In 2005, the National Museum of American Jewish History in Philadelphia was poised to begin construction on a design they commissioned from Polshek Partnership. It was to be an expansion to the 8,000-square-foot space they had called home for three decades. Then one of their board members learned that a site at the intersection of Market and 5th streets, facing directly onto Independence Mall, had suddenly become available.
The highly visible location was tempting to the board, with its dream of turning their museum into a true national destination worthy of its name. Museum President Michael Rosenzweig said, “We had long been known as the National Museum of Jewish History, but the truth was it was not well known outside of Philadelphia.”
The symbolism of Independence Mall also dovetailed perfectly with the institution’s raison d’être. “The central story the museum tells is the story of freedom, a story of what American Jews were able to achieve given the blessings of freedom,” Rosenzweig said. The temptation of the site was too strong: The museum board asked Polshek to scrap his expansion plan and design an entirely new museum.
Now nearly complete, the museum is scheduled to open officially in mid-November. The minimalist design from Polshek Partnership (now Ennead Architects) comprises a terracotta box that slides into a slightly larger glass box, the two together cantilevered over a black granite base. A pattern of woven lines covering the glass facade gives it a veil-like quality, the pattern loosening only in two locations to allow more light and afford the museum opportunities to install informational screens. The terracotta adds warmth to the otherwise stark museum, tying it together with its historic neighbors while simultaneously protecting the museum’s fragile artifacts from daylight.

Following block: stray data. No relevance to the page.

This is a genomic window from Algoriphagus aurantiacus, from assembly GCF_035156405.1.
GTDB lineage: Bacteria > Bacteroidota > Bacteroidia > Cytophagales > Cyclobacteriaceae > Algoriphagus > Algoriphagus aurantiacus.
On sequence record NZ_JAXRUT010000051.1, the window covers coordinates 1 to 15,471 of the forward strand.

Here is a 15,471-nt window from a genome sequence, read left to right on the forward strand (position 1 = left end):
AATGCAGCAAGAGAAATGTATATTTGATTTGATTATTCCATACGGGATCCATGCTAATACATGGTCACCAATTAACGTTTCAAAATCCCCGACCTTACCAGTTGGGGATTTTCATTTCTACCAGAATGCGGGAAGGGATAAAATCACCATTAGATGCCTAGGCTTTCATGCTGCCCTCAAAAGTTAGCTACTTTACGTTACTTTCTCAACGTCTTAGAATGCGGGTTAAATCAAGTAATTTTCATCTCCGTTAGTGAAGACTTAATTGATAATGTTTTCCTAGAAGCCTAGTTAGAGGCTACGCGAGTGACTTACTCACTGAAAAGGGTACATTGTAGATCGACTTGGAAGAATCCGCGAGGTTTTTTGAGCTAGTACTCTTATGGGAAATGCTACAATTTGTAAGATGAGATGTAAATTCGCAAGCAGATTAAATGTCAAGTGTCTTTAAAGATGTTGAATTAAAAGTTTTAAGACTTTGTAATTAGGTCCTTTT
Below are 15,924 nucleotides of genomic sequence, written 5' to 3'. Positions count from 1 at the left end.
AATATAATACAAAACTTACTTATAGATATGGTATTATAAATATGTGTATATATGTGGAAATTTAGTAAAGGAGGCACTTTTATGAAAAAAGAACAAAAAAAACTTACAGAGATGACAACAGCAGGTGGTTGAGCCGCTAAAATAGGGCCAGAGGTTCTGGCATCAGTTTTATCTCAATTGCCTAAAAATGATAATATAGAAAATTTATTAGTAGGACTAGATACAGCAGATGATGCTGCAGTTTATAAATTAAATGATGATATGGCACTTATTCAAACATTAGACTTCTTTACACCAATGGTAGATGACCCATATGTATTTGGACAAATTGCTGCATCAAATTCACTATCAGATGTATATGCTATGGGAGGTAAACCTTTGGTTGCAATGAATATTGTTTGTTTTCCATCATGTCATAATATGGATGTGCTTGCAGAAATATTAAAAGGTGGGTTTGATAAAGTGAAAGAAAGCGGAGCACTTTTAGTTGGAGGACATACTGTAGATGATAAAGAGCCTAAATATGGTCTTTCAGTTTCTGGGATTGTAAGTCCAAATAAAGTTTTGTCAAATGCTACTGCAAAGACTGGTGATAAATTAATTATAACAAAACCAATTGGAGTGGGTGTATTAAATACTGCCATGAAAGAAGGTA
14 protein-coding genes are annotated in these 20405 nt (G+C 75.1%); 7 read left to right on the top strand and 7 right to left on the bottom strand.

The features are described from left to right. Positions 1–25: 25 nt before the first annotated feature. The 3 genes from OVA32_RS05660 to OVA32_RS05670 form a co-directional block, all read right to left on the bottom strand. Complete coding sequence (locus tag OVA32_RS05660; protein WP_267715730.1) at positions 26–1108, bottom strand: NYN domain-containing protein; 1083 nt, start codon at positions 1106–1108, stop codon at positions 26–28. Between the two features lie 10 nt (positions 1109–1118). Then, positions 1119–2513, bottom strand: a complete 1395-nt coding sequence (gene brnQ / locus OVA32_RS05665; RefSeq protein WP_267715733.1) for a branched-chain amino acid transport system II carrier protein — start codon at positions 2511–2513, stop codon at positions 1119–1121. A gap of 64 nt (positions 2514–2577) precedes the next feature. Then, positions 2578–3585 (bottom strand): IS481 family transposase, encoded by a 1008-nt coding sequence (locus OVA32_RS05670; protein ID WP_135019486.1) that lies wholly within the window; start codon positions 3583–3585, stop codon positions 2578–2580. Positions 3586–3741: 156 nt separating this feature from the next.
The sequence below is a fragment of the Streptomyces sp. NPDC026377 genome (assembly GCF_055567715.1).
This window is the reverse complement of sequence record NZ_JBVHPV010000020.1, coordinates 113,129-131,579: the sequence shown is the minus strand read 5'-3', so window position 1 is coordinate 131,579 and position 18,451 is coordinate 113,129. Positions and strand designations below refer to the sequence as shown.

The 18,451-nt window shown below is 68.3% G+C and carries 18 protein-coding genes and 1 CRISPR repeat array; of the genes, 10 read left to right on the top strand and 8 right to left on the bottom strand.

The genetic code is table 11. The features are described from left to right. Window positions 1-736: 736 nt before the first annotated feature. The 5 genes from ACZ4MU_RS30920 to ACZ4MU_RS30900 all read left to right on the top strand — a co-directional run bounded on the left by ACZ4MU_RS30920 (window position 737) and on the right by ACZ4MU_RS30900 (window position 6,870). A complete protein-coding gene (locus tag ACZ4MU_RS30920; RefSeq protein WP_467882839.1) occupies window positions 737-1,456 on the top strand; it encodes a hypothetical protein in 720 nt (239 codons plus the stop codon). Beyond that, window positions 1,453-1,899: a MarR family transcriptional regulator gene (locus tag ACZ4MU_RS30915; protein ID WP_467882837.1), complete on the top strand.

Inside, the museum centers on an atrium crisscrossed by bridges and stairs with glass treads, which extend from the top of the museum’s five stories down to a lower level that houses an educational center and theater. The open design, in which people are visible to each other across different levels, is a Polshek signature. “People love watching other people use spaces, as I know from doing Carnegie Hall,” James Polshek said.
The design team liked the idea of keeping an “eternal light” burning outside the museum, in a nod to synagogue tradition. But the money and energy that would be required to keep a ten-foot-tall flame burning were prohibitive. So Polshek sought an alternate from Ben Rubin, a media artist whose work he knew and admired from various famous commissions, including, most recently, the lobby of the New York Times building.
Rubin often incorporates text into his artworks, and was inspired by the design of the Talmud, the tome of Jewish law. “But this is a tricky place, politically, to introduce literal text because it’s so public,” Rubin said. So he pared down the blocks of text on each of the Talmud’s roughly thousand pages into blank white-and-gray rectangles. The abstracted pages cycle through a series of seven LED screens on an upper corner of the museum, appearing in succession on each screen briefly before moving to the next. The effect is a flickering cloud of light. Like the rest of the museum, it aims to be simple in appearance and heavy with meaning.